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Transfer Talk

Barcelona won the double but Ernesto Valverde needs to make them fun again

Thoughts of heavy Champions League defeats in Rome, Turin and Paris returned to the surface as Barcelona were put to the sword by Levante on Sunday. La Liga's champions, who rested Lionel Messi, found themselves 5-1 down at one point in the second half as their unbeaten season was derailed in their penultimate fixture.

They did pull three goals back but there was no equaliser. A potentially historic season now ends on a slight downer, embarrassing performances against Roma and Levante casting a shadow over a third domestic double in four years.

Some may argue that's a positive thing. Despite the league results, Barca have not been nearly as good as they were under Pep Guardiola. There's rarely even been the excitement that Lionel Messi, Neymar and Luis Suarez brought to Luis Enrique's side.

An unbeaten campaign could have served to mask the flaws that, every now and again, have reared their head in the last 18 months. Ernesto Valverde did well to cover them up with a solid defence for a large part of the year, but even that's disappeared down the final stretch of the season.

League and cup success should be celebrated (and it already has), but Barca must now focus on addressing the issues which have somehow left the double -- something most sides dream of winning -- feeling strangely unsatisfactory.

Defensive depth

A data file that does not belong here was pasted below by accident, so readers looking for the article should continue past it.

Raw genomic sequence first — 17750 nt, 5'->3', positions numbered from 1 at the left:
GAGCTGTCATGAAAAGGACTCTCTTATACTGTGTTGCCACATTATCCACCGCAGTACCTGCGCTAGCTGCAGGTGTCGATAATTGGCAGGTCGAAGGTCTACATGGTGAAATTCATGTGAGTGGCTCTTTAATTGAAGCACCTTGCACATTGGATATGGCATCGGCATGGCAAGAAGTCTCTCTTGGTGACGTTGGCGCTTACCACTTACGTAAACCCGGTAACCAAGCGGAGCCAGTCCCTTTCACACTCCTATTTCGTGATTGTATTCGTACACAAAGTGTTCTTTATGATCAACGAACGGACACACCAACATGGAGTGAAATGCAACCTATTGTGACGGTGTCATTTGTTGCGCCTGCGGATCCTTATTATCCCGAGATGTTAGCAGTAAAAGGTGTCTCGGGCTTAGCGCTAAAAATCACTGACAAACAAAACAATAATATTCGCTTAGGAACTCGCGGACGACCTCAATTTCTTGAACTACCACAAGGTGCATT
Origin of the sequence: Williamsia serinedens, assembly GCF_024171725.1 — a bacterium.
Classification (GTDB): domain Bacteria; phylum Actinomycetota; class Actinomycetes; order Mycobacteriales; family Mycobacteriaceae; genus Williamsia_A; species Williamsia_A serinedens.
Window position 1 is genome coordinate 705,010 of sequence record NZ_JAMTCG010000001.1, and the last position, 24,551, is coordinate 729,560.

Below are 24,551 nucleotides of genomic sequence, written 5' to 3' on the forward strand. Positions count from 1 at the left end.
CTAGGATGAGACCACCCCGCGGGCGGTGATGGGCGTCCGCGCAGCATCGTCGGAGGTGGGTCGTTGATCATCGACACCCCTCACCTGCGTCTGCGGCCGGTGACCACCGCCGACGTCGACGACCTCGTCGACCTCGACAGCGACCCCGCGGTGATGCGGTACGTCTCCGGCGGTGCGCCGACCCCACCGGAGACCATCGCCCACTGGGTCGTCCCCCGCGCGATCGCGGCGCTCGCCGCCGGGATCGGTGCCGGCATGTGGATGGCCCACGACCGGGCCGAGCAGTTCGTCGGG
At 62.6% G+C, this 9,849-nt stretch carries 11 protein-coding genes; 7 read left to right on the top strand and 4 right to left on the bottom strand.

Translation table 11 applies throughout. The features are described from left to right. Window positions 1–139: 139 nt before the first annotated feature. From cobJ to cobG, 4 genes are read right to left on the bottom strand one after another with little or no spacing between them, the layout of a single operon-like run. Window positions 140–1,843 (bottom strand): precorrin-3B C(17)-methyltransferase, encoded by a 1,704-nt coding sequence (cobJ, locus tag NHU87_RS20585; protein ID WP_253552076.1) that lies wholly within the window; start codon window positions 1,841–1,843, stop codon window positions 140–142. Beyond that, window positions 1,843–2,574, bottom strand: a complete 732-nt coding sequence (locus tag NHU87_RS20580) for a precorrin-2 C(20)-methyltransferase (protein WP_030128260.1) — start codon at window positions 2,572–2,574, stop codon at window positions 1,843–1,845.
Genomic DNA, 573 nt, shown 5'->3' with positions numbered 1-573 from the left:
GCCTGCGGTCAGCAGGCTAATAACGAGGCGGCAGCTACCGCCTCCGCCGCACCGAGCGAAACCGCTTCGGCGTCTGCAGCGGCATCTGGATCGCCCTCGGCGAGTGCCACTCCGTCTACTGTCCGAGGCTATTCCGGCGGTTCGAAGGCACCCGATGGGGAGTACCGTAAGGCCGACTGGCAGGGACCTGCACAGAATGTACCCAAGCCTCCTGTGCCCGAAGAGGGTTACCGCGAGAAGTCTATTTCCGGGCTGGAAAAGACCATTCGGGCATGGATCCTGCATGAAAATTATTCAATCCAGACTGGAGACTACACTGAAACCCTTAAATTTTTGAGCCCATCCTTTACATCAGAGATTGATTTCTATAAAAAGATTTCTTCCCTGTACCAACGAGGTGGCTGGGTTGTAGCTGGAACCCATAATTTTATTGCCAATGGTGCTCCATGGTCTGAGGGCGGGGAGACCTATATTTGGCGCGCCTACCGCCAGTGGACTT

Barca's defending has been one of their strong points this season but it was also their weakness as they were knocked out of the Champions League, losing 3-0 to Roma. Then it was exposed much more shockingly by Levante: Yerry Mina and Thomas Vermaelen struggled early on before the Belgian was, familiarly, taken off injured. Things didn't change when Gerard Pique replaced him.

The usual pairing of Pique and Samuel Umtiti is, in general, fine. The backup is not. And there can be question marks placed over Pique and Umtiti, too. The former is 31 and entering the final years of his career and the latter is flirting with a move to Manchester United -- his buyout clause is just €60 million and he's yet to agree a new deal.

Barca are already looking for solutions. Sevilla's Clement Lenglet is a reported target this summer and Ajax's Matthijs de Ligt is a long-term option.

Midfield revamp

Andres Iniesta is leaving at the end of the season; Rafinha's already at Inter Milan on loan, unlikely to return; Andre Gomes will be sold this summer for the right price. It leaves Barca with Paulinho and Sergio Busquets, both 29, and Ivan Rakitic, now 30, as their main midfield options. It's a different world from the riches they had in 2011, when Guardiola shoe-horned Iniesta, Xavi, Busquets, Cesc Fabregas and Thiago into the same side for the Club World Cup final.

Replacing Iniesta -- like Xavi -- is impossible. Valverde says it cannot be done and that they must look for a different type of balance in midfield. Carles Alena will be promoted from the B team, Arthur Melo will join the club from Gremio next January, while Denis Suarez and Philippe Coutinho are other options.